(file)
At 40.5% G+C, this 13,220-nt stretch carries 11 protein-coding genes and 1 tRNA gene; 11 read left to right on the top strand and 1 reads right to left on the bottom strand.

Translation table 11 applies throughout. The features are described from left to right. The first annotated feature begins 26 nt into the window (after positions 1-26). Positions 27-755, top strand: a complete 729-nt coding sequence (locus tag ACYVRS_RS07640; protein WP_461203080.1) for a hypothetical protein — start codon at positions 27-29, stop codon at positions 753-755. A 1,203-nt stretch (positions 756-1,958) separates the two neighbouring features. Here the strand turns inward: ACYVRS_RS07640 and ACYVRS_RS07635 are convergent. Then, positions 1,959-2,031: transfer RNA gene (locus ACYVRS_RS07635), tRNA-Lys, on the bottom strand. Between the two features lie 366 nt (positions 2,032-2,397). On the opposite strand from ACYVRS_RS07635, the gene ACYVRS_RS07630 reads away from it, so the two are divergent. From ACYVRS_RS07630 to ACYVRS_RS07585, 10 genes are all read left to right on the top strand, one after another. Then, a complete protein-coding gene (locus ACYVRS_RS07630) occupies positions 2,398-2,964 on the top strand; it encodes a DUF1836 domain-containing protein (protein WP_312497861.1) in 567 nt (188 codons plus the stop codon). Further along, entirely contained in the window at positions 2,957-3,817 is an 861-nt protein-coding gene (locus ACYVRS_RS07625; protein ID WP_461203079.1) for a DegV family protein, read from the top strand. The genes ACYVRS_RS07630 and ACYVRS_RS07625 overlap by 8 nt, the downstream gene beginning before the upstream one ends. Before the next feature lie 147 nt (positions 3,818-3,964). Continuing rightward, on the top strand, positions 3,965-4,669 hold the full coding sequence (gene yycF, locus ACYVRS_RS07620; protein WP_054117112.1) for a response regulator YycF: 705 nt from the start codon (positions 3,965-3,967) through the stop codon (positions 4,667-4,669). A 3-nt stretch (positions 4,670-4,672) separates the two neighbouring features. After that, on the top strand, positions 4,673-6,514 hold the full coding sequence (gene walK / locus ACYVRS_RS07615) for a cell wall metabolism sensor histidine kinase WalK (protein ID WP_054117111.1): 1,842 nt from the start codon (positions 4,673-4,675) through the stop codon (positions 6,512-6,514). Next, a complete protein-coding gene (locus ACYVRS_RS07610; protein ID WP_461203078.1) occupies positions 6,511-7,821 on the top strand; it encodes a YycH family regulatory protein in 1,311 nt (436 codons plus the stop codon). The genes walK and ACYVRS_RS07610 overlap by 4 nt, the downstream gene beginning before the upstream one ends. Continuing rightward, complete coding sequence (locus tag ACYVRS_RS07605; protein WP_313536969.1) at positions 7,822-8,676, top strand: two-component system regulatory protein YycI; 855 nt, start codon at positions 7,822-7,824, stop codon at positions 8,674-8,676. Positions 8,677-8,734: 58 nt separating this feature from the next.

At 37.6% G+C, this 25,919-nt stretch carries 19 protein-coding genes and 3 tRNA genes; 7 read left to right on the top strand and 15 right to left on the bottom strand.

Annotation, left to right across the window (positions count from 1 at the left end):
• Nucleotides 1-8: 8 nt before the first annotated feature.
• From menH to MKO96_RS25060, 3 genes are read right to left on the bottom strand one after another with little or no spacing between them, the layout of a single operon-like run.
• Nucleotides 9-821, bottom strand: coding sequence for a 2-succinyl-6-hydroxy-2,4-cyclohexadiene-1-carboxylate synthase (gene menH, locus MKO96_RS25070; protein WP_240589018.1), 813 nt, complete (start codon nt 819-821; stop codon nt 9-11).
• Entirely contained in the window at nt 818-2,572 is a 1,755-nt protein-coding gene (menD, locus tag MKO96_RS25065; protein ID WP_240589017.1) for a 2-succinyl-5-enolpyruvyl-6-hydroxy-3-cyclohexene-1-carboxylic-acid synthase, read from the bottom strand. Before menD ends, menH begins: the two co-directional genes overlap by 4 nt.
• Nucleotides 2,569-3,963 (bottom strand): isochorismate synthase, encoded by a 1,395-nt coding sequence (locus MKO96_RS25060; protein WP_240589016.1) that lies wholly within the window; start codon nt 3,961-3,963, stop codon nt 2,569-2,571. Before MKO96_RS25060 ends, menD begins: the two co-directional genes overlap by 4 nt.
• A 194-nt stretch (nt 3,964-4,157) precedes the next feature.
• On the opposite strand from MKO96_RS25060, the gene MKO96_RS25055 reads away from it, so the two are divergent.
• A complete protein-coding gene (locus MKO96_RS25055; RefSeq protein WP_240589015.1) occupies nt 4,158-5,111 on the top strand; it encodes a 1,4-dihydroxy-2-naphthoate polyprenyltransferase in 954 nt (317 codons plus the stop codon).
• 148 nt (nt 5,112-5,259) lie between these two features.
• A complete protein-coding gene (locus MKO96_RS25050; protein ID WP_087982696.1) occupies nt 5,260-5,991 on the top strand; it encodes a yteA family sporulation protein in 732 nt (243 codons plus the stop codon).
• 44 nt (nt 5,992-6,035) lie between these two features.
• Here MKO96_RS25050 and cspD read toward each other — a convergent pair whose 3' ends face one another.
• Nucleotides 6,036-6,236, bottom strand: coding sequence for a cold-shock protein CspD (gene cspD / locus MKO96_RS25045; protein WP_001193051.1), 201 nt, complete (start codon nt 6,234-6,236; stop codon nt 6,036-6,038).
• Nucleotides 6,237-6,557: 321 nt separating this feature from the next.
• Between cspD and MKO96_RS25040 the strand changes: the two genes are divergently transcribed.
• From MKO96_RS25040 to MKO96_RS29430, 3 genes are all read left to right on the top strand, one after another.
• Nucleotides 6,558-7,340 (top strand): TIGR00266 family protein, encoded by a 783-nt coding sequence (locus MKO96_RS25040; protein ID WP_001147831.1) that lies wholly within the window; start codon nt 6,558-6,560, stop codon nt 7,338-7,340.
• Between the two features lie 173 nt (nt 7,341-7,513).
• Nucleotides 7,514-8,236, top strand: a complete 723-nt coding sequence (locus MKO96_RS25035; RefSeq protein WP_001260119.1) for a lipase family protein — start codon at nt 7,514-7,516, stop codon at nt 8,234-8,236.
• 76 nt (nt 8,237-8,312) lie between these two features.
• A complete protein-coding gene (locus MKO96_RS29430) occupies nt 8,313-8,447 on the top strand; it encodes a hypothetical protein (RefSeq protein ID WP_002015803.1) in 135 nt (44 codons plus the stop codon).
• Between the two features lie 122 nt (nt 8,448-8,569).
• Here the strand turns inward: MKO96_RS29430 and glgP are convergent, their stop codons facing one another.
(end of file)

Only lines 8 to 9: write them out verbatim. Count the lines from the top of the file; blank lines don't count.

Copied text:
• Entirely contained in the window at nt 818-2,572 is a 1,755-nt protein-coding gene (menD, locus tag MKO96_RS25065; protein ID WP_240589017.1) for a 2-succinyl-5-enolpyruvyl-6-hydroxy-3-cyclohexene-1-carboxylic-acid synthase, read from the bottom strand. Before menD ends, menH begins: the two co-directional genes overlap by 4 nt.
• Nucleotides 2,569-3,963 (bottom strand): isochorismate synthase, encoded by a 1,395-nt coding sequence (locus MKO96_RS25060; protein WP_240589016.1) that lies wholly within the window; start codon nt 3,961-3,963, stop codon nt 2,569-2,571. Before MKO96_RS25060 ends, menD begins: the two co-directional genes overlap by 4 nt.